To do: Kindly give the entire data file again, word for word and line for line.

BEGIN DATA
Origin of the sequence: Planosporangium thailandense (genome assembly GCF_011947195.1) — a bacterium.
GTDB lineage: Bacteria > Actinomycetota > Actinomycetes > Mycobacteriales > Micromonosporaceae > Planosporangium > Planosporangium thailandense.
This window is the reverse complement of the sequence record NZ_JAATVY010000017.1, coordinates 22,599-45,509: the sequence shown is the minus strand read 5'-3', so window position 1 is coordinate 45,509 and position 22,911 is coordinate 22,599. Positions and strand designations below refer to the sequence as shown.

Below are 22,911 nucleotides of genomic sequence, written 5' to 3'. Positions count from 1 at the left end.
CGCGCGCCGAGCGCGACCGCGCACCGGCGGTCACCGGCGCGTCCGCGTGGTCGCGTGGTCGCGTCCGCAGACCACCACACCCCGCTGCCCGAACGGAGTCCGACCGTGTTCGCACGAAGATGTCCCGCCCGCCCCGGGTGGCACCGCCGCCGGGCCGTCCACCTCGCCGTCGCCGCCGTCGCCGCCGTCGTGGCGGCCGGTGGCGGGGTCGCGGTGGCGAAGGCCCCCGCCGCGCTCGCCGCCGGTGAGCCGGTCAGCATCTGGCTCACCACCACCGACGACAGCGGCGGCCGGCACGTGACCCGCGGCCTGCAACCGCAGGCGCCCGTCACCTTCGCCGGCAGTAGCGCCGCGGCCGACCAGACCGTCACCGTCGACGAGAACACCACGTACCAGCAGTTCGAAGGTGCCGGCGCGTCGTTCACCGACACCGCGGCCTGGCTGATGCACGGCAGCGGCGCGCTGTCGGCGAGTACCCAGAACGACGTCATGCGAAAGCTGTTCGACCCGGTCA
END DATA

Origin of the sequence: Planosporangium thailandense (genome assembly GCF_011947195.1) — a bacterium.
GTDB lineage: Bacteria > Actinomycetota > Actinomycetes > Mycobacteriales > Micromonosporaceae > Planosporangium > Planosporangium thailandense.
This window is the reverse complement of the sequence record NZ_JAATVY010000017.1, coordinates 22,599-45,509: the sequence shown is the minus strand read 5'-3', so window position 1 is coordinate 45,509 and position 22,911 is coordinate 22,599. Positions and strand designations below refer to the sequence as shown.

Below are 22,911 nucleotides of genomic sequence, written 5' to 3'. Positions count from 1 at the left end.
CGCGCGCCGAGCGCGACCGCGCACCGGCGGTCACCGGCGCGTCCGCGTGGTCGCGTGGTCGCGTCCGCAGACCACCACACCCCGCTGCCCGAACGGAGTCCGACCGTGTTCGCACGAAGATGTCCCGCCCGCCCCGGGTGGCACCGCCGCCGGGCCGTCCACCTCGCCGTCGCCGCCGTCGCCGCCGTCGTGGCGGCCGGTGGCGGGGTCGCGGTGGCGAAGGCCCCCGCCGCGCTCGCCGCCGGTGAGCCGGTCAGCATCTGGCTCACCACCACCGACGACAGCGGCGGCCGGCACGTGACCCGCGGCCTGCAACCGCAGGCGCCCGTCACCTTCGCCGGCAGTAGCGCCGCGGCCGACCAGACCGTCACCGTCGACGAGAACACCACGTACCAGCAGTTCGAAGGTGCCGGCGCGTCGTTCACCGACACCGCGGCCTGGCTGATGCACGGCAGCGGCGCGCTGTCGGCGAGTACCCAGAACGACGTCATGCGAAAGCTGTTCGACCCGGTCA